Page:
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  • Heather Mistretta

It Takes A Village

An essay/speech I wrote for my nonprofit, Women & Girls Education International.

It takes a village--trite but true. The African proverb that originated from the Nigerian Igbo culture, meaning ‘Oran a azu nwa’, reflects the emphasis African cultures place on family and community. Sometimes it’s also shared as “One knee does not bring up a child” in Sukuma or “One hand does not nurse a child” in Swahili.

Our stretch over the past few years into other parts of the world like Africa in countries like South Africa, Nigeria, Uganda, Zambia, South Sudan and Tanzania has made our world a little smaller, in a really good way. It made us realize that our similarities were far greater than our differences. We all have the same basic needs.

In spite of the self-doubt that can be suffocating, I personally finally made the decision to accept myself for who I am. And this is what WAGE wants every girl and boy to do too, to know they are enough right now.

I say all this for a reason. One of the biggest factors in everything we do is self-esteem. For me, it’s that fragile self-esteem that prevents me from doing some things like writing…yes, I know my profession is writing. Believe me, it makes things challenging sometimes.

Having a fragile self-esteem does not mean you are any less intelligent, compassionate, brave or powerful. It just means that for some, there are many things that block the way of a healthy self-esteem—the cobwebs of the past, the scars that strangle, the negative rhetoric that pervades our world lately.

And to foster or rebuild self-esteem on your own is hard. It’s an uphill battle that sometimes gets put on hold when life gets in the way. But please know that you are not alone, no matter how isolating self-doubt can seem sometimes. You all matter.

Mentoring can in part help us achieve that. Some people ask but why girls AND boys? It is everyone’s responsibility to respect differences and protect human rights. Stronger women equal a stronger community—there are tons of examples of this. An estimated 1.3 million are victims of physical assault by an intimate partner each year, affecting low- and lower-middle-income countries and regions at a much higher rate. One in four girls aged 15–19 (24%) has experienced physical and/or sexual violence from an intimate partner. Boys who witness violence are twice as likely to abuse their partners and children as adults.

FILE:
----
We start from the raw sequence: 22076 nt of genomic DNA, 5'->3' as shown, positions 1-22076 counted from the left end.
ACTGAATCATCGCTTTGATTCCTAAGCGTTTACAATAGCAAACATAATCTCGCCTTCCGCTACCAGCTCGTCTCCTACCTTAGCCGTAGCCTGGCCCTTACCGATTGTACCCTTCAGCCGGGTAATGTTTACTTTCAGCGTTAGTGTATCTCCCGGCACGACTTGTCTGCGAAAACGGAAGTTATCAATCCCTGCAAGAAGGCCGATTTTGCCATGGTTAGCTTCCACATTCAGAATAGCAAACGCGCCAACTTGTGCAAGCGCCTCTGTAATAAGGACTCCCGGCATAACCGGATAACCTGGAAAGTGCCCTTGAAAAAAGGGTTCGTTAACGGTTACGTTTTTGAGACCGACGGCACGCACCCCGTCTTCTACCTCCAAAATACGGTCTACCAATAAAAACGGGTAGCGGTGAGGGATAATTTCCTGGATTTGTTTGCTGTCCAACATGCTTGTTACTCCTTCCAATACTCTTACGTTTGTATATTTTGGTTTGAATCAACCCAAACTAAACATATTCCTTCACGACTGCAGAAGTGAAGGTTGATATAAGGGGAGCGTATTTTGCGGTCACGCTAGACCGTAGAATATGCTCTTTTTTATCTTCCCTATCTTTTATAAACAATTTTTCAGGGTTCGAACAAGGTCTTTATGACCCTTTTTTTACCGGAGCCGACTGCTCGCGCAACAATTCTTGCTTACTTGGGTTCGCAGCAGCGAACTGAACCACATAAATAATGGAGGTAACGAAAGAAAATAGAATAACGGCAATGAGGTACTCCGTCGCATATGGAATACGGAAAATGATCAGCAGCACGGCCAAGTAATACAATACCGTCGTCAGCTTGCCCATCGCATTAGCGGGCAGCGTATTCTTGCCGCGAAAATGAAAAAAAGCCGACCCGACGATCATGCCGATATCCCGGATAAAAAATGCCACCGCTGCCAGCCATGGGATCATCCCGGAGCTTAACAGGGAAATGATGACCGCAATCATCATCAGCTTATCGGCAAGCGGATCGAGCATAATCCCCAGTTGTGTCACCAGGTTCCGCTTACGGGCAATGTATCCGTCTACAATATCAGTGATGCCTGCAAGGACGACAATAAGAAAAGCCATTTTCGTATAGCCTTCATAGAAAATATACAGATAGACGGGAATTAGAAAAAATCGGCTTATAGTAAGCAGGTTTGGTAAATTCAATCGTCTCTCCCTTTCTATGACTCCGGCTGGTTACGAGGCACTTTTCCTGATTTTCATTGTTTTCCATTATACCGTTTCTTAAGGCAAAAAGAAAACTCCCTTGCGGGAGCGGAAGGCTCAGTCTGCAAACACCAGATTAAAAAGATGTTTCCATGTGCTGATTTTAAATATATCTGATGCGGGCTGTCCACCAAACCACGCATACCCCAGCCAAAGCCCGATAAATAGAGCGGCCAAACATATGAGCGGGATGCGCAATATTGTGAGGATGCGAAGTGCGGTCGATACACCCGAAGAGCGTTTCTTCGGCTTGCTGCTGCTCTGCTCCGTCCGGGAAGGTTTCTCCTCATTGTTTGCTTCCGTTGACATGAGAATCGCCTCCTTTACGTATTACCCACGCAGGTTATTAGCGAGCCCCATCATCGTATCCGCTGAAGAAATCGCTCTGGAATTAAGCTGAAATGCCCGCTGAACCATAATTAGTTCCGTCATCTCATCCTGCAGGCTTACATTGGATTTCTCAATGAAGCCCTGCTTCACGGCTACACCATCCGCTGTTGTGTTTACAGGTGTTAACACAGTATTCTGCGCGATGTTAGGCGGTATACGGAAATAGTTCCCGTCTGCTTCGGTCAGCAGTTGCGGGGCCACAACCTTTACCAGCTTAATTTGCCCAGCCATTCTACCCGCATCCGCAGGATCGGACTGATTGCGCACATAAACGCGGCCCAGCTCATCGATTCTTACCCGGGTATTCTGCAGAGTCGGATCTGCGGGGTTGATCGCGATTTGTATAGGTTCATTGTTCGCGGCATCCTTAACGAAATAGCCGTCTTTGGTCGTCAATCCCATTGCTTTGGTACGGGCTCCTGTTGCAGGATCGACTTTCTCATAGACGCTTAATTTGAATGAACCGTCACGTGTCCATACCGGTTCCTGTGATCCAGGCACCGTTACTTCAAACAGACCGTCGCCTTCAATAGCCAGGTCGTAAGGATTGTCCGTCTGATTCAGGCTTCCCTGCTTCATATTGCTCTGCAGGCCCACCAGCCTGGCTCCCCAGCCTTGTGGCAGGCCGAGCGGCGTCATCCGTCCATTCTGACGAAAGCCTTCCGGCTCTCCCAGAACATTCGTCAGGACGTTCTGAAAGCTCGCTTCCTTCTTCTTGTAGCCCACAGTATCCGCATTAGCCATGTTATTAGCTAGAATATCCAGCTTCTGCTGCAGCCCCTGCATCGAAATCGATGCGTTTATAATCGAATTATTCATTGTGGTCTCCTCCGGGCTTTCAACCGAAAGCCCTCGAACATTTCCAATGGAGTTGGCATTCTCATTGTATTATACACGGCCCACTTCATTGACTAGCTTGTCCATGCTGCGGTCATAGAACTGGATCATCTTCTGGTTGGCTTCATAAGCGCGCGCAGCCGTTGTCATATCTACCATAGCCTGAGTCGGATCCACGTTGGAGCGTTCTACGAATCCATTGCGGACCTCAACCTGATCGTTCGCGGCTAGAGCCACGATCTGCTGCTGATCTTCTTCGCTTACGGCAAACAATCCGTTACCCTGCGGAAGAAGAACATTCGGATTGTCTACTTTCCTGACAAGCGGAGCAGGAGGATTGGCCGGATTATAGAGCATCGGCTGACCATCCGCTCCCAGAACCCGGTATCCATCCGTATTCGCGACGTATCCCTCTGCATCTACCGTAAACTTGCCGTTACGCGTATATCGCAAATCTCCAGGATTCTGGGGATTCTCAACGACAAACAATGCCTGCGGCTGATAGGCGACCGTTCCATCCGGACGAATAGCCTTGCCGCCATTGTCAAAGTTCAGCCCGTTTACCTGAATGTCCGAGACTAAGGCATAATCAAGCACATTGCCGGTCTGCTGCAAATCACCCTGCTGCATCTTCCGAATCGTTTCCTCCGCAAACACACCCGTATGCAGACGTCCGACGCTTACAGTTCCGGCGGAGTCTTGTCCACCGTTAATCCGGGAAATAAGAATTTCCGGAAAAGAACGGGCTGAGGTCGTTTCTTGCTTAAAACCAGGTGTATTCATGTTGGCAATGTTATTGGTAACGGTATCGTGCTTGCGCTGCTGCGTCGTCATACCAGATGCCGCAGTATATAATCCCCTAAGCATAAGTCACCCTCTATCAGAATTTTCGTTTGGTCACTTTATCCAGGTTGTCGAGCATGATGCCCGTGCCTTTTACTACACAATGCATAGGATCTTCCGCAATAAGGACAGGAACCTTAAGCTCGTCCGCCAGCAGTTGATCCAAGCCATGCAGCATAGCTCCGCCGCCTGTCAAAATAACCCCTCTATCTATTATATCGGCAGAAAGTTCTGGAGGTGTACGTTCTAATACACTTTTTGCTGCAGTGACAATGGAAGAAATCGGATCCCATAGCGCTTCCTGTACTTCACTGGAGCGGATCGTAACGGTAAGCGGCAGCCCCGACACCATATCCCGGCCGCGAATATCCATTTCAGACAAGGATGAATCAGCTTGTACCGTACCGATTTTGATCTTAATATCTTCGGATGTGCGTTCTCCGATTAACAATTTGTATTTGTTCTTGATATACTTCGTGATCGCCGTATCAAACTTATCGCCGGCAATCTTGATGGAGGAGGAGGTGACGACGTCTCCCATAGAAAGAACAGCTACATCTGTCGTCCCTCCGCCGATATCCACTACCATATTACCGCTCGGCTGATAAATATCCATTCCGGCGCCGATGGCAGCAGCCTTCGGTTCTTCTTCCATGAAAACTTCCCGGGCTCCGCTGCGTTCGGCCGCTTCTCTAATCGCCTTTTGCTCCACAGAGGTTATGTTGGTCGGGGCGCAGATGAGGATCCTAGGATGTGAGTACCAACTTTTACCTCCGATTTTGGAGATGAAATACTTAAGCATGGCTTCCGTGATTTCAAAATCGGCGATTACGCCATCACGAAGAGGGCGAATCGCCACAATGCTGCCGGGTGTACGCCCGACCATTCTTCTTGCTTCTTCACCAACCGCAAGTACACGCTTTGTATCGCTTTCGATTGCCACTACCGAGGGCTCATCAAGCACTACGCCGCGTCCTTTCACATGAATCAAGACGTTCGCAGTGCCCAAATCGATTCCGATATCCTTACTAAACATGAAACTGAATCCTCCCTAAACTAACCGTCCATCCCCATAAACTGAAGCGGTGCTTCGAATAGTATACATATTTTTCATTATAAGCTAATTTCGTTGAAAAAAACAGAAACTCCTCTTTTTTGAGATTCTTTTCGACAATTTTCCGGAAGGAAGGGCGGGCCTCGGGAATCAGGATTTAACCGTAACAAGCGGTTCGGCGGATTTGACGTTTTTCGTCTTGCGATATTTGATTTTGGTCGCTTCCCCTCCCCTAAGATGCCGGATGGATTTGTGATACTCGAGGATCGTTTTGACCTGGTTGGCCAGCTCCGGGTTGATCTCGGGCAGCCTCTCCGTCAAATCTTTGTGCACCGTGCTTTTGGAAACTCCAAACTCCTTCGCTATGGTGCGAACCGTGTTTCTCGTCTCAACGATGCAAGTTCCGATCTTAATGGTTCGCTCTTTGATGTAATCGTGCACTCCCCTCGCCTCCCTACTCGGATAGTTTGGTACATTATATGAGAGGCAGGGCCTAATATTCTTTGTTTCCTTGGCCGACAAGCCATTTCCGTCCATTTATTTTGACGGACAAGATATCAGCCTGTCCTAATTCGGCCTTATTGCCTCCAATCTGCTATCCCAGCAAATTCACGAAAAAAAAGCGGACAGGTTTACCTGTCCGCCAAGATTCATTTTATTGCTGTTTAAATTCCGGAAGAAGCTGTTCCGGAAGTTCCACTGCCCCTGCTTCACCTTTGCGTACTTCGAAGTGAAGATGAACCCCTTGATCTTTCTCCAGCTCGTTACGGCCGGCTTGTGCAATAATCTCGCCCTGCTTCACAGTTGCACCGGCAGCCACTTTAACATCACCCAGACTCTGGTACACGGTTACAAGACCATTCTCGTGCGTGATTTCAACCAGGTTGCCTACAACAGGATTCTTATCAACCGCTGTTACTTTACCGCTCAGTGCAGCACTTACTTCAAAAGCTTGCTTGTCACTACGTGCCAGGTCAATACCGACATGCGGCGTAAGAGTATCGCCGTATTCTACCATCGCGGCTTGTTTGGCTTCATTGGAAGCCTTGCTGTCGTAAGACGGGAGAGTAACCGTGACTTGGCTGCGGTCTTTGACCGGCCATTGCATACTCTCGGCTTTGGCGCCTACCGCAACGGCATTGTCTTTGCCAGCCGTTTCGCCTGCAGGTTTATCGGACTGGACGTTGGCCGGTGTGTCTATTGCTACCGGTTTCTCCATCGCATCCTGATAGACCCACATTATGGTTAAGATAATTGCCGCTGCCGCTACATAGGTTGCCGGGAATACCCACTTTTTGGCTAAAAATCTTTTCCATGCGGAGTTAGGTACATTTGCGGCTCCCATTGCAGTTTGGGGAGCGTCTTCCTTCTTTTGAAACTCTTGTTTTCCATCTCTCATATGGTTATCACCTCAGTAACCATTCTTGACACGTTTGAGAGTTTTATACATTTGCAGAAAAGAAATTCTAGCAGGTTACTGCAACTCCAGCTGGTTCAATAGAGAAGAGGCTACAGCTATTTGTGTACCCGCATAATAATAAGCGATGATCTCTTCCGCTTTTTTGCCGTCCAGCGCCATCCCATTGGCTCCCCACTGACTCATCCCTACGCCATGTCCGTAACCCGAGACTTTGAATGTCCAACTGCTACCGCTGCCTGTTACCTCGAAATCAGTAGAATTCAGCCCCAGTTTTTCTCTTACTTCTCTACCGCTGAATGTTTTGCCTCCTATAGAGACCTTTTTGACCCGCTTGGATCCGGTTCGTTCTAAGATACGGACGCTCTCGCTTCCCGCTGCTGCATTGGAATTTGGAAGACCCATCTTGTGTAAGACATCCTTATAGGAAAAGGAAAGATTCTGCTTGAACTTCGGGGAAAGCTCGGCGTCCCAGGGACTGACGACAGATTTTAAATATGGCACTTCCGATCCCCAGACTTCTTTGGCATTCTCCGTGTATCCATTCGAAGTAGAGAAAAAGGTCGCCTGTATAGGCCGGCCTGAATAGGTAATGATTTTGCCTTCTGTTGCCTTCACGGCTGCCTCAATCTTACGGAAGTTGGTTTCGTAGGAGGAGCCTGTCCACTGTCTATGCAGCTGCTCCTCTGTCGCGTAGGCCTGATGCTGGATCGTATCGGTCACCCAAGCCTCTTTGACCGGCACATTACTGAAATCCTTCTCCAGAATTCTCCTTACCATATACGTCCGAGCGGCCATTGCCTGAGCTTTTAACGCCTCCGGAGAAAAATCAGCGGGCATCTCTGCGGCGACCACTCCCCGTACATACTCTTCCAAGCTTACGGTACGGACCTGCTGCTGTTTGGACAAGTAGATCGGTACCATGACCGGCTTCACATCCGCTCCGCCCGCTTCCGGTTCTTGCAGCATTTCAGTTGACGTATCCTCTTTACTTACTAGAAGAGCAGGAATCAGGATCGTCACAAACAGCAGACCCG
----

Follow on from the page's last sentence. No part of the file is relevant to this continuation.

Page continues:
Some of the lives of the kids we mentor or support financially are teetering on the precipice between success and doom. They’re dealing with things that no child should ever have to face. Some of them are evident; others are masked by silence, despondence or an arrogant or misguided skillset of survival skills.

I don’t know violence in the streets and abuse at the hands of those who brought them into this life, but I do know what abuse from someone who says they love you feels like. It’s that bruise that’s sometimes invisible but still hurts when you put pressure or a light on it.

You see, I lived that numb-yourself-til-you-don’t-feel-anything life for a long time. It worked…or so I thought using an unhealthy mind. I stayed in an abusive marriage for several years, for too long. I played damage control, made excuses, accepted empty apologies from someone who was sick because on some level I thought it would work, I thought I didn’t want to offend or insult or make someone else unhappy. Like many women, I am a people pleaser.

In mentoring, we share stories of civil rights heroes, write together, express ourselves through art and learn more about each other and how we can be kinder to each other and ourselves and the environment. I can remember being shocked by how candid they were about sharing stories of violence, but on another day, they wrote poetry that moved me, or inadvertently showed how they spoke at least two languages.